attend the group's annual convention. For that matter, nor does the
fact that alleged Islamic Jihad backer Arian, according to several
published conference proceedings, co-founded isna. These links do
not devalue the

$20,000 isna donated to victims of Hurricane Katrina in September or
the vaguely worded condemnation of "terrorism" that the group added
its name to back in July. (See Judea Pearl's insightful tnr Online
article on the document, "Word Choice," on September 13, 2005.) But
they do underscore the commonplace acceptance of Hamas and Islamic
Jihad within the culture of interlocking Islamist institutions that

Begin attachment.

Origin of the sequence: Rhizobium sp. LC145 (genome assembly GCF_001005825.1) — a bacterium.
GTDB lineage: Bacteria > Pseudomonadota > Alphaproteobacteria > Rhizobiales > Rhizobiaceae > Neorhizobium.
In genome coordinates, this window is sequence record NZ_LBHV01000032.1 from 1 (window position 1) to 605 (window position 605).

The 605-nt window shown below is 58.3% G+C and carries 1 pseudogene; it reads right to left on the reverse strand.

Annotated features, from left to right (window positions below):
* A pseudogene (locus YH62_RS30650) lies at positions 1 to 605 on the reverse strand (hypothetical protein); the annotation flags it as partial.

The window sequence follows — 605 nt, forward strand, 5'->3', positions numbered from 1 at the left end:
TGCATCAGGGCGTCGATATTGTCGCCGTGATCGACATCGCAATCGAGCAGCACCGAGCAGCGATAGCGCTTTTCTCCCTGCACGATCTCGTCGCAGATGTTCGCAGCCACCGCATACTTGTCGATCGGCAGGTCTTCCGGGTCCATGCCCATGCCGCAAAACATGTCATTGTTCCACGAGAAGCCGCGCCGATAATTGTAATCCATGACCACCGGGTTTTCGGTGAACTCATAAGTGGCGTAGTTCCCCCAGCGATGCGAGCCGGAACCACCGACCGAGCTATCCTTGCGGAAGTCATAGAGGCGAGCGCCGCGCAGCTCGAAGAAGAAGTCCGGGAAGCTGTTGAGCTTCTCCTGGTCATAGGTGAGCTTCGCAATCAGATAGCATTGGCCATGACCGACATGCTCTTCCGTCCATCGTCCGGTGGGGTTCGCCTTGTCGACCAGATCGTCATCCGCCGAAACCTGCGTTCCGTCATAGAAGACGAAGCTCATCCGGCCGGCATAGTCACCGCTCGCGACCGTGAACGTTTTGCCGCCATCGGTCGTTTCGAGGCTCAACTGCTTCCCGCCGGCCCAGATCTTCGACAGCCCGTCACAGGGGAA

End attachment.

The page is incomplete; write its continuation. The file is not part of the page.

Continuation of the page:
have achieved the most prominence in America.

This gut-wrenching state of affairs poses a recurring dilemma for
outsiders whenever an Islamist leader in the United States seeks
the same status-boosting acknowledgement from elected officials
that other political interest groups do. When isna invited
President Bush to address its annual convention in Rosemont,
Illinois, last September, a total rebuff would have snubbed tens of
thousands of American Muslims in attendance--but an acceptance
would have elevated the mainstream communal esteem of their
questionable leadership and affiliates, as surely as Alamoudi had
been endowed a mainstream status he did not deserve. (Bush sent
Undersecretary of State for Public Diplomacy Karen Hughes as his
representative.)

The circumstances under which some Sunni Islamists rose to
prominence in the United States are intimately linked to U.S.
government policy decisions: Isna's most radical affiliates,